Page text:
Virtual Museum ID: 19-EKM14
Barite is a barium sulphate mineral that occurs in many different colours and crystal shapes. It occurs in a variety of sedimentary and metamorphic settings and often replaces other minerals or fossils. Despite its many forms, it is relatively easy to identify because of its heavy weight. In fact, its name comes from the Ancient Creek “barys”, meaning heavy. Examples of different forms of barite include golden yellow honeycomb barite and Desert Rose barite that has a flower-like appearance. Barite is also often found in hydrothermal veins with ores of antimony, copper, lead, manganese and silver. Barite is used to add weight to oil and gas drilling fluids to prevent blowouts, as well as in paints and automotive parts, ceramics, LED TVs and medical applications. Geologists can analyze the oxygen and sulphur isotopes in barite to investigate ancient seawater compositions.
The information listed below relates to the current holding location or collection that the sample is from, and whether the item is viewable at that location or is part of a private collection. Coordinates are given as guides, and we remind you that collecting specimens from these locations is not allowed. Caution is advised visiting such sites and Below BC assumes no responsibility for any injuries or trespassing charges that may occur as a result of the viewer entering these sites.
Original Collection:East Kootenay Chamber of Mine (EKM)
Virtual Museum ID:19-EKM14
Date Added to VM:2019-06-14
Sample Origin:Golden, BC
Specific Site:Jubilee Mountain
Datum:11 (NAD 83)
Primary Mineral Formula:BaSO4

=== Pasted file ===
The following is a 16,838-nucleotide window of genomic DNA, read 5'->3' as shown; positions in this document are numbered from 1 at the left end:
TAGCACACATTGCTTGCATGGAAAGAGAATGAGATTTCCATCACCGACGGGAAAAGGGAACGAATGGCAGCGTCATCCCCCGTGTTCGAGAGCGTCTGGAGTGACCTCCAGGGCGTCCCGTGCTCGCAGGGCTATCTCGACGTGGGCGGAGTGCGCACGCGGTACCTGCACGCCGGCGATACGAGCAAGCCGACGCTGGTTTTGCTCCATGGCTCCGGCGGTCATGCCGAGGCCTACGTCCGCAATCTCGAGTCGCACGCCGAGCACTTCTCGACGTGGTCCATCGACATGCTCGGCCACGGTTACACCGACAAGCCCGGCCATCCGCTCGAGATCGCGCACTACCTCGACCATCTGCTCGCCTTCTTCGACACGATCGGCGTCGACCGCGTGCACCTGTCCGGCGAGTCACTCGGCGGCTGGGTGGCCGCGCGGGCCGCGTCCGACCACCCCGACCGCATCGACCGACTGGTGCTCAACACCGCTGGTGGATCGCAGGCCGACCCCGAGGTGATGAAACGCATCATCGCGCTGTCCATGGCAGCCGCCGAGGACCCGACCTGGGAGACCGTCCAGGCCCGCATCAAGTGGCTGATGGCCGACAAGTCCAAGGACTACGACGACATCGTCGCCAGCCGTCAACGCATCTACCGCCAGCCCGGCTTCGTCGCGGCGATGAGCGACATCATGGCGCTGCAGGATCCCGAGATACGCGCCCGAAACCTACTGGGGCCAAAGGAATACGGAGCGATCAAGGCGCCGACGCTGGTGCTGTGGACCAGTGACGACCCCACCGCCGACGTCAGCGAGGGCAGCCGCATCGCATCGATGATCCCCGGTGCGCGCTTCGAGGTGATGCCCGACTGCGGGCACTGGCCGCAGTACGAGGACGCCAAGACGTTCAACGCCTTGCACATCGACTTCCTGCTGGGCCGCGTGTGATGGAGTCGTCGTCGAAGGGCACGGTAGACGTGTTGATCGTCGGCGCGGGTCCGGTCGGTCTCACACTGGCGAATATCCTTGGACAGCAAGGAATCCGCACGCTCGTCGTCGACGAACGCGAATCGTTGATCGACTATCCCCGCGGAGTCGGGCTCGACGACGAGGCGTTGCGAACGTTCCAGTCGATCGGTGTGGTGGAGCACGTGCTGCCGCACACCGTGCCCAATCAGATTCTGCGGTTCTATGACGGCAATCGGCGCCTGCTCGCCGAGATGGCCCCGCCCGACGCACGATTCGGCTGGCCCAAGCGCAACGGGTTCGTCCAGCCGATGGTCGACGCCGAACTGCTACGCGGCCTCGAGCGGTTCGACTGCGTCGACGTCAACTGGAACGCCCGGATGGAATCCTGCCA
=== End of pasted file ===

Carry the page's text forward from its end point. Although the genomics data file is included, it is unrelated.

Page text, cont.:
Advanced Geological Information
The following section provides geological data relating to the specimen or the site it was collected from, when available. Information has been obtained from various sources including private and government datasets but may not be up to date. Any geological time periods or ages listed often relate to the primary geology of the area, and may not be the actual date of an event such as mineral formation.
Geological Formation:Jubilee Formation
Geological Period:Upper Cambrian
Stratigraphic Age:508 - 521 Million Years
Geological Terrane:Ancestral North America
Galena, sphalerite and pyrite occur as disseminations, as irregular veins with barite, and with barite in vugs and cavities in massive to thin bedded limestone of the Middle to Upper Cambrian Jubilee Formation. Breccia zones with angular clasts of dense dolomite and limestone in a granular carbonate matrix that contain disseminated sulphides and numerous barite and sulphide-filled vugs is also present.
Drilling in 1974 intersected grades of 12.16 per cent and 16.92 per cent barite across widths of 18.6 and 10.7 metres, respectively (Buckley, R.A. 1976).
A few narrow barite veins are present in the overlying slates of the Upper Cambrian to Middle Ordovician McKay Group.
Art Louie holds the area as the Legacy claims. WWC Consulting Ltd. optioned the claims in 1998 and drilled 4 holes totalling 197 metres.
On Jubilee Mountain west of Spillimacheen, W.W.C. Consulting Ltd., an exploration subsidiary of Hydrotech Dynamics Ltd., continued to evaluate its optioned vein barite prospect. In 1999, the company drove two short exploration adits and shipped a few thousand tonnes of barite ore to a mill, which is owned by its parent company, at the Elkhorn barite property on Madias Creek south of Windermere. No further mining was done in 2000 but an aggressive program of surface diamond drilling tested several other veins and breccia zones on the property. A jig concentrator is being constructed at the mine site.
From 2001 to 2003 (inclusive) , Tiger Ridge Resources Ltd. continued underground development and surface exploration drilling on its Jubilee Mountain barite project. In these three years, Tiger Ridge drilled 3869 metres in 52 holes. They also completed 55 metres of drifting and 22 metres of raising in 2002. A 5556 tonne bulk sample was mined in 2001 and 1000 tonne bulk sample was taken in both 2002 and 2003. No work was reported for 2004 and 2005.